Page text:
5 Types of Couples: The Gottman Method

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Classifying how a couple behaves can be extraordinarily difficult. Diagnosing a mental health condition in an individual includes discernment of what is circumstantial, what may be physical, etc. so with two individuals, it is doubly hard. While other psychologists have attempted a classification system to support their couples counseling process (i.e. Enrich Marital System) the system I find most easy to relate to is John Gottman’s. The Gottman Method is valuable because it offers practical skills, focuses on friendship/intimacy, and conflict management. By focusing on these key areas, the Gottman Method provides couples with tangible tools to strengthen their bond and navigate challenges effectively.


Gottman began his research through his work with the University of Illinois, during which he built an apartment lab (later known as a love lab). In this experiment, Dr. Gottman and his affiliate, Dr. Robert Levenson, measured couple’s facial expressions, heart rate, blood pressure, skin conductivity, and language. As a result, they discovered that couples who exhibit a magic ratio, 5 positive interactions to every 1 negative interaction, were highly likely to maintain a healthy, contented relationship. While the Gottman Method offers various interesting compontents (The Four Horsemen, the Sound Relationship House), I find the types of couples, a helpful introduction to Gottman. The top three are identified as happy couples, and the bottom two are identified as unhappy couples.


1. Conflict Avoiders

Conflict avoiders acknowledge that they are individuals with varied needs and boundaries. They navigate conflicts smoothly by maintaining individuality and unity. They aren’t overly expressive, but are able to maintain the 5:1 ratio. Differences in the individuals seem minimal and conflict rarely arises. When conflict does arise, conflict avoiders do not focus on persuading one another to change their mind, instead focusing on finding common ground. They prioritize harmony over winning arguments, which helps sustain their relationship in the long run.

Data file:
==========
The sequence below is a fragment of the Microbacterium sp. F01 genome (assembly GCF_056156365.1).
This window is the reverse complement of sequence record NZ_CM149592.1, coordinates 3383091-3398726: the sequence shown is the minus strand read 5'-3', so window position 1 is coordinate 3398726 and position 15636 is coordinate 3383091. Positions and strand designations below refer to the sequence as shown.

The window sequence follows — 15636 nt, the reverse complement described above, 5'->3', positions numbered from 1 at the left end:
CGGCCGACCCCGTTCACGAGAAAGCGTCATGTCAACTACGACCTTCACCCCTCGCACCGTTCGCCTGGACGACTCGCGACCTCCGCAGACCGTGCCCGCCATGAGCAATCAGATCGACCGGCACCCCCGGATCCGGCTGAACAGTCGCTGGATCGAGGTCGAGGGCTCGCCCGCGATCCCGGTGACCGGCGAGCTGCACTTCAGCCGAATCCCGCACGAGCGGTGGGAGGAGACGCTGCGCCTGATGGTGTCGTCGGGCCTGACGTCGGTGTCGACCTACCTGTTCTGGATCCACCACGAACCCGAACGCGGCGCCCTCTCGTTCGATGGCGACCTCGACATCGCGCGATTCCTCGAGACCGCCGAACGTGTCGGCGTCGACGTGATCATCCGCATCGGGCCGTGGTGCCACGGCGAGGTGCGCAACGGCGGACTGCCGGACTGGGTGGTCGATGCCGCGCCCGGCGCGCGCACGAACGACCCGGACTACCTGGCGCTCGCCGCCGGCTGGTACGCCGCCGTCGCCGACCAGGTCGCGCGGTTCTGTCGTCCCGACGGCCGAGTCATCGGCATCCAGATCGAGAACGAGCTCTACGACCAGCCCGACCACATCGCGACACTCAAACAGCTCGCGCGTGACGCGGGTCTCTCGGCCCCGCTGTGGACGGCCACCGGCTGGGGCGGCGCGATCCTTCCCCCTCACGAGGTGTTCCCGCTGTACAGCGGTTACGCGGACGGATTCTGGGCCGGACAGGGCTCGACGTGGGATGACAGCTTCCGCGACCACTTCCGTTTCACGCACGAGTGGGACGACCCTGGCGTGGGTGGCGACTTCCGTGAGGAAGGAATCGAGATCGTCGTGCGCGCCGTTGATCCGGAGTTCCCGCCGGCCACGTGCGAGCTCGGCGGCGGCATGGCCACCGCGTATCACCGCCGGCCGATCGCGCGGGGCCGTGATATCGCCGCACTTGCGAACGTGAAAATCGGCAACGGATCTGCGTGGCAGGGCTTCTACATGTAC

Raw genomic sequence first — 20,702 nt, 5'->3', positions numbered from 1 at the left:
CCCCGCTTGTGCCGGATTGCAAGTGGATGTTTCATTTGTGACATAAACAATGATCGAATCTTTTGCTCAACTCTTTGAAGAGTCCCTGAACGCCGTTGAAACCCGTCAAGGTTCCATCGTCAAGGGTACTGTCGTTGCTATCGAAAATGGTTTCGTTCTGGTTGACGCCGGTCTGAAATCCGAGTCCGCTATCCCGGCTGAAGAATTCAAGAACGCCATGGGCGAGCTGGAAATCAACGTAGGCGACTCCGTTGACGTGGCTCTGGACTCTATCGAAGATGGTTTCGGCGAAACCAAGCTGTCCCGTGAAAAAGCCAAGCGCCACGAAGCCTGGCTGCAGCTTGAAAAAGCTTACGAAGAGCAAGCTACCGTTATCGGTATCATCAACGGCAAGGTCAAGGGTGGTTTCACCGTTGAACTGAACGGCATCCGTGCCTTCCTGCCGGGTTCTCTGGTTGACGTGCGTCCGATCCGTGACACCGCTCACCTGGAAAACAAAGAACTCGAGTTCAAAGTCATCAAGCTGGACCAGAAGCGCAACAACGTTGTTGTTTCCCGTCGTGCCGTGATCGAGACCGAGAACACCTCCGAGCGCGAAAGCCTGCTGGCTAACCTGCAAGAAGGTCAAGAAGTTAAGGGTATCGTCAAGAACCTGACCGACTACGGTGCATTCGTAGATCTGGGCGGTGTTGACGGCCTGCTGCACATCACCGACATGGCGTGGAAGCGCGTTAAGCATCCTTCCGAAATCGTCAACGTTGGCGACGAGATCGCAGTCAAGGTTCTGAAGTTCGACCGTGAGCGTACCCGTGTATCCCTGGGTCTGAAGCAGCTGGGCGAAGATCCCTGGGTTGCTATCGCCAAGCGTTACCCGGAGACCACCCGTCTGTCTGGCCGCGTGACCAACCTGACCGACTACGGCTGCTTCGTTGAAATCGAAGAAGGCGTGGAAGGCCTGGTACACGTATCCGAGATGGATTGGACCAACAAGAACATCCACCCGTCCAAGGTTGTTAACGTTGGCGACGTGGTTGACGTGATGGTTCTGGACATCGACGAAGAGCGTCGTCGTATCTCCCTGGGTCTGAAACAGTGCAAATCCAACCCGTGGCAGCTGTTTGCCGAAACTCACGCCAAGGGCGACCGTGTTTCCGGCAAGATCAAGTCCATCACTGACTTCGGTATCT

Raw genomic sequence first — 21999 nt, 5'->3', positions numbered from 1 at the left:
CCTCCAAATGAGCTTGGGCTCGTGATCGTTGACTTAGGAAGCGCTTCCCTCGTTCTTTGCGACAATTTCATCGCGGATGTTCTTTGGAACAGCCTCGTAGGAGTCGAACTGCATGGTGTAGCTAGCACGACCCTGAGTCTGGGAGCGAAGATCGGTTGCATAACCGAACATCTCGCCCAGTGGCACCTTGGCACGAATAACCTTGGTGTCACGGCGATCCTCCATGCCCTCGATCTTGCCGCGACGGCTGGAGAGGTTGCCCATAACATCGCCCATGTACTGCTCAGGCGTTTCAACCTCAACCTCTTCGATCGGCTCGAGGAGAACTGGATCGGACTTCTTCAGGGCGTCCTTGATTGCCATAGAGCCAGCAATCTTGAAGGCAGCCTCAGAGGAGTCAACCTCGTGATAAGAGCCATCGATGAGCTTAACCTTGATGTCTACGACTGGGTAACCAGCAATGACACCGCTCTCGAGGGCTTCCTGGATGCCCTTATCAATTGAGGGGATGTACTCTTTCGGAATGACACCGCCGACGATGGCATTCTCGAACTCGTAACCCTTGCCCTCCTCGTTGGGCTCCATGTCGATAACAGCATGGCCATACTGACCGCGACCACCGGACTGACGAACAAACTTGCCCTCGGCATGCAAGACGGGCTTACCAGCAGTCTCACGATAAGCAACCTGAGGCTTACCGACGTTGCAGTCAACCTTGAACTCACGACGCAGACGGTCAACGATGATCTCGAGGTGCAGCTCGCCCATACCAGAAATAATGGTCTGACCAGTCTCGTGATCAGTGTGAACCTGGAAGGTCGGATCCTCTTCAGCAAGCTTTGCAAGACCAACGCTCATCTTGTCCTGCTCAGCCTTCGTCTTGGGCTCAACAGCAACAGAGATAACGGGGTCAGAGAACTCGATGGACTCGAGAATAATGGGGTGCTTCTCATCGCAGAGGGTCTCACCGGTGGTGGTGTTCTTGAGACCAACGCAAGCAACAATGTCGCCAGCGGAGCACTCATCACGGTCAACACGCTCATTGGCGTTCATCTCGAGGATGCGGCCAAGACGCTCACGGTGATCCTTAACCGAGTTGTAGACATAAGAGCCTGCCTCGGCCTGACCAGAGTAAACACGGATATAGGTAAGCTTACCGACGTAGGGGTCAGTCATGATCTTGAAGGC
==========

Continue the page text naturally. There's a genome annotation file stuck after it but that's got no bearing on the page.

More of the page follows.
2. Volatile Couples

Unlike conflict avoiders, volatile couples are quite emotional. One could say that is simply a more fiery, feeling oriented couple. Volatile couples share their world and there isn’t much room for individuality. Volatile couples debate their approach to one another with intensity, but balance it with great use of humor and fun. Therefore, their arguments are not abrasive or insulting. Humor and lightness keeps this type of relationship grounded and, in the midst of debating, leaves each individual in a non-reactive, trauma driven state.


3. Validating Couples

Validating couples are neither largely emotional, nor led purely by reason. These type of couples seem to run on neutral. This allows them to approach conflicts with a level-headed perspective, avoiding extreme reactions and keeping communication constructive. While they might experience bouts of power struggle, they will pick and choose conflicts, effectively prioritizing stability. Validating couples are quick to return to equilibrium and compromise. They value harmony, which enables them to sustain a stable and satisfying relationship.


4. Hostile Couples

Hostile couples are often critical of one another and are also often stuck in a pattern of all-or-nothing insults. During arguments, hostile couples often reiterate their own opinion incessantly, with little attempts to understand their partners point of view. Their inability to both empathize and communicate effectively can lead to resentment and dissatisfaction within their relationship.

5. Hostile Detached Couples

These couples fight with a fervor. Not only do they attack each other, but they refuse to give in. Further, unlike as is with hostile couples, there doesn’t seem to be any emphasis on love and emotional connection. Hostile detached patterns are the couples who don’t ever seem to even like and appreciate one another. This detachment creates a toxic environment where both individuals feel isolated and unfulfilled.

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